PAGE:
A married couple recently appointed by Pope Benedict to be consultors for the Pontifical Council for the Family says they will bring their experience in a ministry dedicated to helping troubled spouses reconcile to the job.
Frank and Julie LaBoda, from Cross Plains, Wisconsin, are international coordinators for the Retrouvaille program that helps couples experiencing troubled times in their marriage.
CNA spoke about the appointment with Julie LaBoda, who said their nomination was “really humbling.” At the same time, she said, the position will draw on their ministry, which she described as “who we are; it’s what we do.”
For the past 11 years the two have been involved in Retrouvaille, which Julie described as a “peer ministry” for couples who have experienced pain and misery in marriage. Retrouvaille participants share the “gifts of hope and reconciliation” and show how it is possible to have unity again.
The ministry is available in 24 countries around the world.
The LaBodas said they were happy to represent Retrouvaille and especially marriage in the United States.
Julie LaBoda said she did not know exactly what they would be doing for the Pontifical Council on the Family, but reported that she and her husband had met with its president, Cardinal Ennio Antonelli.
She described the Council as the arm of the Church that is invested in what the Church has to say and do about marriage and the family throughout the world.
The Council will be meeting by e-mail and will include the LaBodas if they have any questions for them.
LaBoda said her and her husband’s work with Retrouvaille and their own experiences would be “infinitely beneficial” in their consultations with the Council.
“We know firsthand from our own broken marriage and almost divorce that hope is possible and that the Church cares about marriage. God created marriage. It’s fabulous that the Church is fighting for us,” she told CNA.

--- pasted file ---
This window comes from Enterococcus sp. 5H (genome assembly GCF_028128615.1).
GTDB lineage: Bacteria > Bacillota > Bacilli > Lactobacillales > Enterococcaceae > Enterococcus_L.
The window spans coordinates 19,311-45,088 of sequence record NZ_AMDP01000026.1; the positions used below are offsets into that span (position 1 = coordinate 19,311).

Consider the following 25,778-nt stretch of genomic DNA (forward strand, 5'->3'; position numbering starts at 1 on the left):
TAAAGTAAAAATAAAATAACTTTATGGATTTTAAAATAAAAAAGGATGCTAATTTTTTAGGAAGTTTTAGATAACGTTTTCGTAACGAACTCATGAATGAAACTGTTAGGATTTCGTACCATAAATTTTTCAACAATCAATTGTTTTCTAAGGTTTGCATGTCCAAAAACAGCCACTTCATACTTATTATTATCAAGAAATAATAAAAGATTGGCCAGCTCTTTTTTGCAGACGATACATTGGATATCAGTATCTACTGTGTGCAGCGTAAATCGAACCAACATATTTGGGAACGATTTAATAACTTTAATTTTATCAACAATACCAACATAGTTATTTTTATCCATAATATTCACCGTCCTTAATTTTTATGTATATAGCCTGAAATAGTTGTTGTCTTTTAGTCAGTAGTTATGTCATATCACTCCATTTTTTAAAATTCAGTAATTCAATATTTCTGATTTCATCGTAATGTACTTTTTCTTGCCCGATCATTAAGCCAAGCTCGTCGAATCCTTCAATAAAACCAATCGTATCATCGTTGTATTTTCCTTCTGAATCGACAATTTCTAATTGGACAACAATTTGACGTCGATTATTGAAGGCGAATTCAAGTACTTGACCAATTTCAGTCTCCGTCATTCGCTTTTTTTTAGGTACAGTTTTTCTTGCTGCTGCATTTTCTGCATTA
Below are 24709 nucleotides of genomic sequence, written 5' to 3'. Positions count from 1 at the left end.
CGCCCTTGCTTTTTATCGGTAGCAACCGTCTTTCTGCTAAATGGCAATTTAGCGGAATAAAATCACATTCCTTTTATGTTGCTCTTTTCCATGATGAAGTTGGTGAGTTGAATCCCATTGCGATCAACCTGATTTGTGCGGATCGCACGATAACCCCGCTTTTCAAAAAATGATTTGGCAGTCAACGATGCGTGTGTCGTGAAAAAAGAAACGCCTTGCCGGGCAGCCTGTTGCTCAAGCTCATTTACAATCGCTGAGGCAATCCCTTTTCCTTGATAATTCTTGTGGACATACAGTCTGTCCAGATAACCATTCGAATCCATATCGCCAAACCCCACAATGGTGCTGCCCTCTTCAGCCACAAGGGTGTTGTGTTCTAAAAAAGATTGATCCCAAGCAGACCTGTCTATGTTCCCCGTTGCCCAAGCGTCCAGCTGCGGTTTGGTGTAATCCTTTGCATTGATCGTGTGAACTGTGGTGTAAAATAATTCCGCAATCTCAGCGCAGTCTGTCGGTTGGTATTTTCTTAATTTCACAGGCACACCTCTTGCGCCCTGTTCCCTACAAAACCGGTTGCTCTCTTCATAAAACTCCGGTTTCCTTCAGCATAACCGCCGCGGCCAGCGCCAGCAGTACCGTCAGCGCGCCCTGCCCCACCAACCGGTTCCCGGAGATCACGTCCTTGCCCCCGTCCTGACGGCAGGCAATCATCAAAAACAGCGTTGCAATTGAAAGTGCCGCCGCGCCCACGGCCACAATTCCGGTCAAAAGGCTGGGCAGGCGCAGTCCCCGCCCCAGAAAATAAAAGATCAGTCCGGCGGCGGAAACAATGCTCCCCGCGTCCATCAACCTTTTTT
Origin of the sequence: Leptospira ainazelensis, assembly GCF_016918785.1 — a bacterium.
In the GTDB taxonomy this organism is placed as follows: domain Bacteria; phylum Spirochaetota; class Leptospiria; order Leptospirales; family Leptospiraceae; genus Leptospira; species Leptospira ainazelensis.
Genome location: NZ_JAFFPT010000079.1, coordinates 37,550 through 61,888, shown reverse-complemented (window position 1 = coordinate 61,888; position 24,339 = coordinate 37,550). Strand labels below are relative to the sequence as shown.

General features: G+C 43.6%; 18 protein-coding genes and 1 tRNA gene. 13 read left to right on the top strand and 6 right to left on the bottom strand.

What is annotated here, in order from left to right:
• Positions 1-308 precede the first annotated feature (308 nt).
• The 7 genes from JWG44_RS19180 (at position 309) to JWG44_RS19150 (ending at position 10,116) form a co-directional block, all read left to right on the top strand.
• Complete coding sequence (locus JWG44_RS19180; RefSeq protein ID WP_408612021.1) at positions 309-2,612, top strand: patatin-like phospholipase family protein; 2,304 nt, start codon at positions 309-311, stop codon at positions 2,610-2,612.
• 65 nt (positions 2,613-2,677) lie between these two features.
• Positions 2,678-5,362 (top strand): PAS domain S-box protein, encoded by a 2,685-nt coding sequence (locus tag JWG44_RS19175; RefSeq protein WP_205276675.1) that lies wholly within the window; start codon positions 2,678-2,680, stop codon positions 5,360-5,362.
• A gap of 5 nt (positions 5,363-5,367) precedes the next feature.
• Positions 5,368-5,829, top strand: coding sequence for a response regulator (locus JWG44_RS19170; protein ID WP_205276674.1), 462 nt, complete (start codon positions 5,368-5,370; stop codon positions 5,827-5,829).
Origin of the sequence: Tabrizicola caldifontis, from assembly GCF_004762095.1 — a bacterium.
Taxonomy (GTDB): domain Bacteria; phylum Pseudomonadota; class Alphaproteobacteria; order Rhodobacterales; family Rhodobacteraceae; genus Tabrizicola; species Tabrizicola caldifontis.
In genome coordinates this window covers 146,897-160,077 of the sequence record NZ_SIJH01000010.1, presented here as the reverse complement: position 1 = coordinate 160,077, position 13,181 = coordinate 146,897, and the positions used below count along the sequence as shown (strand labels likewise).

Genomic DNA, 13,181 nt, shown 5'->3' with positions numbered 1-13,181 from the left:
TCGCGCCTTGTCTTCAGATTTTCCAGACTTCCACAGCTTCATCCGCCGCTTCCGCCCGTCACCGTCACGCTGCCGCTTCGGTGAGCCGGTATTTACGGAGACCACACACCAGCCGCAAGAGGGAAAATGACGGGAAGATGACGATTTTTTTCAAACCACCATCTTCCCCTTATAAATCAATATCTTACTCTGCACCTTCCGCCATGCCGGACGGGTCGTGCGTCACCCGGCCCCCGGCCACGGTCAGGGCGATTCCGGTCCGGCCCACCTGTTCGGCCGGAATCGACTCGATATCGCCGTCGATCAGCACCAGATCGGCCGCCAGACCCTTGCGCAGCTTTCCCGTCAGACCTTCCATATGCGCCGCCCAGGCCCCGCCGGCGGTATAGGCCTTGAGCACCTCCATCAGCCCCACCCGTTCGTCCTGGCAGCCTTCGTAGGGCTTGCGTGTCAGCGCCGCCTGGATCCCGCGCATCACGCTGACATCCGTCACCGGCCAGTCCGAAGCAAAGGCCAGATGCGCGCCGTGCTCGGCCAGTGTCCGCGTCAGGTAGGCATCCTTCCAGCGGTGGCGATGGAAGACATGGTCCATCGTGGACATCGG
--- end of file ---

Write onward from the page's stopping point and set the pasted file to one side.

“If we can be that voice for the committee, Amen.”
Through Retrouvaille, the LaBodas have met “hundreds and hundreds” of couples who thought they had lost all hope but have now reconciled, Julie LaBoda said. She deemed this to be their “strongest message.”
She said these couples are counting on the Catholic Church to extend that hope “because we’re not going to get it in the secular world.”
LaBoda said she was “a little disappointed” to learn that she and her husband are the only married couple appointed to be consultors for the Pontifical Council on the Family, though she is pleased that they are asking a married couple for their opinion.
She reported that there is an Italian married couple who are members of the Pontifical Council itself, adding that she believed they too were a Retrouvaille couple.
“Having been involved in Retrouvaille, it’s a lie for anyone to think that all priests don’t know anything about marriage,” she added.
Priests know “intimately” the struggles of married couples, LaBoda said, comparing such struggles to those found in priests’ sacramental call to be married to the Church.
“They have same joy and misery we have.”
“I do not take for granted the knowledge and wisdom that knowledge priests and religious have about sacrament of marriage,” she added.
More information on Retrouvaille can be found at http://Retrouvaille.org.